-- Pressure? What pressure?
The way Henrik Sedin
is discussing expectations for this coming season, you'd think the Vancouver Canucks
' center was coming off personal-best 60 points last season instead of one in which he won the Art Ross
and Hart Trophies.
Sedin scored 29 goals and assisted on 83 others for a League-best 112 points in his best NHL season to date. Along the way, he became the club's all-time assist leader passing Trevor Linden
, eclipsed Pavel Bure
's single-season points record and established a new Vancouver single-season assists record, surpassing his own previous record from 2006-07.
He got the Art Ross
Trophy for leading the League in points – then took home the Hart Trophy as MVP, beating out the likes of Alex Ovechkin
, Sidney Crosby
and Ryan Miller
for the award.
"There's going to be more talk about points and stuff like that and we know that we have to produce, it's no different this year," Sedin said as the Canucks opened training camp. "I've said it before -- if I end up with 82 points and we win our division, I think everyone is going to be happy. That's what it's all about."
Entering his 10th NHL season, Henrik has come to the realization that points mean nothing without a run to the Stanley Cup to back it up. The Canucks have been ousted from the postseason by the Chicago Blackhawks
in the Western Conference Semifinals in each of the past two springs.
All the personal accolades in the world mean nothing without a Stanley Cup.
"This year's got to be about winning, that's the bottom line, that's what been missing for this team," he said. "I know there will be a lot of pressure from outside if I'm not producing at a high level like last year, but I've dealt with it before, so it's not going to be a big problem."
Twin brother Daniel Sedin
wasn't showered with praise for his 2009-10 performance; he flew under the radar after missing 19 games with an early-season broken foot, but finished with compiling 85 points in just 63 games. The twins took the summer to jab at each other -- Henrik boasting about his awards, Daniel using his higher points-per-game stat as a rebuttal. But now it's mid-September and time to turn the page toward a new season.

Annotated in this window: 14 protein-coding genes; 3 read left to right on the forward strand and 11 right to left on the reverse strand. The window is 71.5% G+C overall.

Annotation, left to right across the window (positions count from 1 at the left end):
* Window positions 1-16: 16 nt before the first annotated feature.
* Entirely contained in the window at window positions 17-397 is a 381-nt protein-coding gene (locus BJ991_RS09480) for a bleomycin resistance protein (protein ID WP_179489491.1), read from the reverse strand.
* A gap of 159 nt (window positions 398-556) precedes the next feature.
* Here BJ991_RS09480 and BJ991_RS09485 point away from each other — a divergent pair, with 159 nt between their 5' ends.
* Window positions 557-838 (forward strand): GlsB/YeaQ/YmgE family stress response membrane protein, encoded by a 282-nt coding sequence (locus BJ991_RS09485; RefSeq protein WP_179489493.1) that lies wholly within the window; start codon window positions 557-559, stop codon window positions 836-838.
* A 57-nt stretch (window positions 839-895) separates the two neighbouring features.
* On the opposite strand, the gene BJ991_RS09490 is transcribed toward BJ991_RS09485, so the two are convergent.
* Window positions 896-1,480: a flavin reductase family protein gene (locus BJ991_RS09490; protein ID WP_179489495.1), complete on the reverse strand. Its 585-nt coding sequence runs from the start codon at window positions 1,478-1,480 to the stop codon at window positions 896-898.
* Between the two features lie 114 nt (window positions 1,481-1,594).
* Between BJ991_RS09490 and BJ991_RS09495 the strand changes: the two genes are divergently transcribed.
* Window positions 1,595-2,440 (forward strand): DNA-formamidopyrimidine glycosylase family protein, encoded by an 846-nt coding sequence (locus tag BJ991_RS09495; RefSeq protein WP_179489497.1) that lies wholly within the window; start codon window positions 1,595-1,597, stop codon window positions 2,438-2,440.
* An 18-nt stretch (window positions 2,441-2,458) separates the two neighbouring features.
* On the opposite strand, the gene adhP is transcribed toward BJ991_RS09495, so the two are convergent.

"We're coming into this year fresh," Daniel said, "and we're going to have to work as hard as we did last year to have a good season and help this team. We would like to have as good a season as last year, but if we're in the playoffs, I'll be happy."
The Canucks look to be more than just a playoff-bound team this season. With the tinkering general manager Mike Gillis did this offseason bringing substance to the third and fourth lines and shoring up the defense, all the pieces seem to be in place for a run that extends past the second round.
Even the Sedins feel there's something in the air regarding the Canucks -- and it isn't just lofty expectations.
"It's the first time since I've been here that there's been this kind of buzz around this team, and we're going to have to talk about it," Henrik said. "There is going to be a lot of pressure from outside. Our division is really tough. We've lived in this city a long time, we know the pressure from the fans and the media, and we've learnt to deal with it."
"Everyone knows when they play us they're playing a good team," added Daniel. "You need to be ready for that, but it was the same last year. We should look at it as positive, if teams are afraid to play us it's a good thing"
Both Henrik and Daniel figure to have solid to exceptional seasons – how good or exceptional remains to be seen. So does whether one or both will add a letter to their uniforms.
With Roberto Luongo
relinquishing the captaincy, there's a void at the "C" and both Sedins are candidates for it as the longest serving members of the team.
"You're going to have to put letters on some guys," Henrik said. "But we have a core group of guys who are all leaders in different ways, it's not going to be about who has the 'C's' and who has the 'A's,' and that hasn't changed from last year."